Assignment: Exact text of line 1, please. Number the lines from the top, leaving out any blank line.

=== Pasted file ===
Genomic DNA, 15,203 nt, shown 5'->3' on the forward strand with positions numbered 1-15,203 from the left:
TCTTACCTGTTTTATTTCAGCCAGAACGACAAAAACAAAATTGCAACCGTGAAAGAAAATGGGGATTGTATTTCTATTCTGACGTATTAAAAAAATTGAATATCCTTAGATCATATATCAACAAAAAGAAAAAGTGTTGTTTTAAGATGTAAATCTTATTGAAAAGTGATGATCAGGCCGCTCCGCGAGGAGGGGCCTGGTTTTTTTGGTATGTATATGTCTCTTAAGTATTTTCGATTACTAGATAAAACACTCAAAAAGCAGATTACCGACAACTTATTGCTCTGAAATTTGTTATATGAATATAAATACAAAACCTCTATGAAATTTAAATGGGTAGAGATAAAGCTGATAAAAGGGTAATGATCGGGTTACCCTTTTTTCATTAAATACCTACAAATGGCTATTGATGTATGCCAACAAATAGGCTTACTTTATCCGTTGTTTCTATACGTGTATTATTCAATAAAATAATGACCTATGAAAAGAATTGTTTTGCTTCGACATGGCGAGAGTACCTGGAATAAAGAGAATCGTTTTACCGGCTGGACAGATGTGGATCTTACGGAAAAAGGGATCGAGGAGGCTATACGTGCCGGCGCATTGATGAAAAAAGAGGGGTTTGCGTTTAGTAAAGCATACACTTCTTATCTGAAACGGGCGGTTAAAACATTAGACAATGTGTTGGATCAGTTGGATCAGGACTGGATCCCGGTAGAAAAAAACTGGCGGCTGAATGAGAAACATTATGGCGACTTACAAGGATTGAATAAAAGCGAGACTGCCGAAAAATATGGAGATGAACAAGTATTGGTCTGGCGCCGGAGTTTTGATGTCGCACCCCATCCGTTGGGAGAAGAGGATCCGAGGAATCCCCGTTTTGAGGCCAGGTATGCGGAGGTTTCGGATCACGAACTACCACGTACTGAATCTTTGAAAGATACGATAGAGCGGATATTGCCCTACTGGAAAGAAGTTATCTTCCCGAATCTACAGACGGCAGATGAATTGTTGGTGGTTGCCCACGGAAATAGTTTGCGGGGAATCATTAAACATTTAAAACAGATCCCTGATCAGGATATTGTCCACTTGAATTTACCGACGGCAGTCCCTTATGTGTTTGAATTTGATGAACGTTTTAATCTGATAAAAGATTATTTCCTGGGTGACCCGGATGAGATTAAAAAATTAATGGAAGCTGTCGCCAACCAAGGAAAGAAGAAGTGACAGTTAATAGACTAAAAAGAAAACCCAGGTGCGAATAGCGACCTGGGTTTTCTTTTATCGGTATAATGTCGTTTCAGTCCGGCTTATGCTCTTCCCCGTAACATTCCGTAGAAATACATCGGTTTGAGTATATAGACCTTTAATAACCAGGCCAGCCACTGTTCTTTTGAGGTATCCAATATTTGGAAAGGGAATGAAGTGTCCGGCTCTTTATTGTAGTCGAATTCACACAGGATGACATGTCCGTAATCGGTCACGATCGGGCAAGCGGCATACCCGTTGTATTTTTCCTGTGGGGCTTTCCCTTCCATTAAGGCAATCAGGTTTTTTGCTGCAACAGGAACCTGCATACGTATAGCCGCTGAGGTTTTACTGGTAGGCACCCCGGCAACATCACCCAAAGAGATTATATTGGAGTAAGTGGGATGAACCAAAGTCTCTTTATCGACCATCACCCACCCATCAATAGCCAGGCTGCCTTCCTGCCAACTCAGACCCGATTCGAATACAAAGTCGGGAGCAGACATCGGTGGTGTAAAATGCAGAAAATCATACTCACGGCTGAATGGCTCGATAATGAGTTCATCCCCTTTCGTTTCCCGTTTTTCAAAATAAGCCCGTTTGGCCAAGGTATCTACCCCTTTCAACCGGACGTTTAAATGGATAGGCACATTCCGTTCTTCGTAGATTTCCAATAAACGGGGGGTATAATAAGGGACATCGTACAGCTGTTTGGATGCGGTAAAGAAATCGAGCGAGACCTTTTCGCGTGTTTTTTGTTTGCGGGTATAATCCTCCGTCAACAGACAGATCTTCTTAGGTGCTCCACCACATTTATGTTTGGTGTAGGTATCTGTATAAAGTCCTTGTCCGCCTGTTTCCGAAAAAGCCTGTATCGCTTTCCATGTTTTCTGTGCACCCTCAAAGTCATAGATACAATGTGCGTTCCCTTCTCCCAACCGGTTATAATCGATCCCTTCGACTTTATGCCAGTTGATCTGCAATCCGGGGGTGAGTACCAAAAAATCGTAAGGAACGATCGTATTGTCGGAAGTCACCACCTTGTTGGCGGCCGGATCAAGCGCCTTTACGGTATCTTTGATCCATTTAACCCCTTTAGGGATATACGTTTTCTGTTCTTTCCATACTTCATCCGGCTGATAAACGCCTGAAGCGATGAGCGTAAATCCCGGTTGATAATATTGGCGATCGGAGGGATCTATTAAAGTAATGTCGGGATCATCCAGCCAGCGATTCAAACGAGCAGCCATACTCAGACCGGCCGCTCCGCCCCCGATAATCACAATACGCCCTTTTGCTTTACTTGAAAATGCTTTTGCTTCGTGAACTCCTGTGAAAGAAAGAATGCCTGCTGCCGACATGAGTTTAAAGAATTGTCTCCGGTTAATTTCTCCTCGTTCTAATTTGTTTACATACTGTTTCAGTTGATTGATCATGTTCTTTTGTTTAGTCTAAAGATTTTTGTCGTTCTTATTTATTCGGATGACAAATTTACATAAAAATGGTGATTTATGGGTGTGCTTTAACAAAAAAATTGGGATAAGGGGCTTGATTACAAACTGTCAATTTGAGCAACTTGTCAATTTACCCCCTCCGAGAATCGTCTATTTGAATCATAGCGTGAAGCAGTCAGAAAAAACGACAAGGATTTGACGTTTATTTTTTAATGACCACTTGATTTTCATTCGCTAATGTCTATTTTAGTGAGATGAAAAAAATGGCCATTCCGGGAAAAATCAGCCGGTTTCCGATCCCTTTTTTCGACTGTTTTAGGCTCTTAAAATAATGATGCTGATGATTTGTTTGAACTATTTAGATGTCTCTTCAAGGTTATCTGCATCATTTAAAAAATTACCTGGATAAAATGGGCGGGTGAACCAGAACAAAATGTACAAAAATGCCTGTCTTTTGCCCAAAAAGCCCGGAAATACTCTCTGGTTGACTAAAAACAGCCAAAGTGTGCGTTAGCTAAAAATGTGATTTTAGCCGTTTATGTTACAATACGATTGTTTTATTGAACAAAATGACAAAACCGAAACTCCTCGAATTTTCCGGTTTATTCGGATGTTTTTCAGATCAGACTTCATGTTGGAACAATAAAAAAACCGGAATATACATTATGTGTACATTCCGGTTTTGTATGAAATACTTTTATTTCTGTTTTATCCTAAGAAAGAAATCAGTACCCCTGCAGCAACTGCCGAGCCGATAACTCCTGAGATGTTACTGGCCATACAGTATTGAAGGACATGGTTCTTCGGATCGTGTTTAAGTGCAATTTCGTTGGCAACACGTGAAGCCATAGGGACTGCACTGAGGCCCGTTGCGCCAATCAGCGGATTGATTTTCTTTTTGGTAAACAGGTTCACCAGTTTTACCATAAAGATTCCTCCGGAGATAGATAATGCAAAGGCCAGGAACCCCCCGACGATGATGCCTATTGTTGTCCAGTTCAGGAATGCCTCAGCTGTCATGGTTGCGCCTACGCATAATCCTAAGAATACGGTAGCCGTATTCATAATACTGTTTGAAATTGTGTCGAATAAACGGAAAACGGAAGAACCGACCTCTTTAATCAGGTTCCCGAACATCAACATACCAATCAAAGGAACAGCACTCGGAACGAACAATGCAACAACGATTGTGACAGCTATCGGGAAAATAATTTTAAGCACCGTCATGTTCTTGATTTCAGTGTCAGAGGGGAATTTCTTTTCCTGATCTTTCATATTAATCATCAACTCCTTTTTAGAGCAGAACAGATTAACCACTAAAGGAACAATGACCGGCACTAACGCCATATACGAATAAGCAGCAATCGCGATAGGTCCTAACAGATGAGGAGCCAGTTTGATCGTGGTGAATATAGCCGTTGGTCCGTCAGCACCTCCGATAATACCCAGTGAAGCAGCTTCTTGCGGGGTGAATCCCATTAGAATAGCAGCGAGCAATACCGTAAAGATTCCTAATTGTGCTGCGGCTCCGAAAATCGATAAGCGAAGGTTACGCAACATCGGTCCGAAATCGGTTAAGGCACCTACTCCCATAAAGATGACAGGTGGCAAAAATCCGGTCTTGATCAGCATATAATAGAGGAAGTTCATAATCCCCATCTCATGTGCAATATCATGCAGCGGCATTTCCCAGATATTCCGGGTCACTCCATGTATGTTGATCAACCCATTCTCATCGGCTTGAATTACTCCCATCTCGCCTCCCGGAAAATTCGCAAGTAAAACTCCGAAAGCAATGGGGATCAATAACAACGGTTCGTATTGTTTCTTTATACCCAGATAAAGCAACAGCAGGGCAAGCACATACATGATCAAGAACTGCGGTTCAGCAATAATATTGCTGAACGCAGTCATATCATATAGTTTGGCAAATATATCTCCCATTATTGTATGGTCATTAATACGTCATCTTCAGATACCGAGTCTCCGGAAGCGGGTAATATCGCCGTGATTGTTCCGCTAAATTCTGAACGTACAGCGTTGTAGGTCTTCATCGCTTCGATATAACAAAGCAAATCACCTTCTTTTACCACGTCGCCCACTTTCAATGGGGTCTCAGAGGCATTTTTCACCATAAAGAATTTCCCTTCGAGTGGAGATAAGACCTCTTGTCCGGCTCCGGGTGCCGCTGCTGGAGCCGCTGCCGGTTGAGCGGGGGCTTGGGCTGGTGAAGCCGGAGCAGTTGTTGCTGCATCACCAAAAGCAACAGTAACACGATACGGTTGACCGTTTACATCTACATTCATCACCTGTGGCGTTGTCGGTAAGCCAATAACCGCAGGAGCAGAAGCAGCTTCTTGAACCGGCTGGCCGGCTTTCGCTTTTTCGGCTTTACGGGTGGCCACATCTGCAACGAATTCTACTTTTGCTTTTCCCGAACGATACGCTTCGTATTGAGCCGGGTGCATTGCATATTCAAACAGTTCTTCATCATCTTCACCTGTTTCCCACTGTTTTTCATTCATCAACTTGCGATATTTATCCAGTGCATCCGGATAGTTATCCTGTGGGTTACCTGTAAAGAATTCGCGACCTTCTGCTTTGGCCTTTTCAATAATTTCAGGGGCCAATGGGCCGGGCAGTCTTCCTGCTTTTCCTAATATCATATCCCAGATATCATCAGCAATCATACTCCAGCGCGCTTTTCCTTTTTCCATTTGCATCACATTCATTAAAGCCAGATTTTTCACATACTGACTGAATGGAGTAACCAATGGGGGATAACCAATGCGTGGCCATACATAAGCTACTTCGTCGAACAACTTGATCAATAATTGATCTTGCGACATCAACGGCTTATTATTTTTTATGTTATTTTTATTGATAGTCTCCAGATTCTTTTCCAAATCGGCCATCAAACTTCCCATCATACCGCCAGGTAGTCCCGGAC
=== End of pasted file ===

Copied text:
Genomic DNA, 15,203 nt, shown 5'->3' on the forward strand with positions numbered 1-15,203 from the left: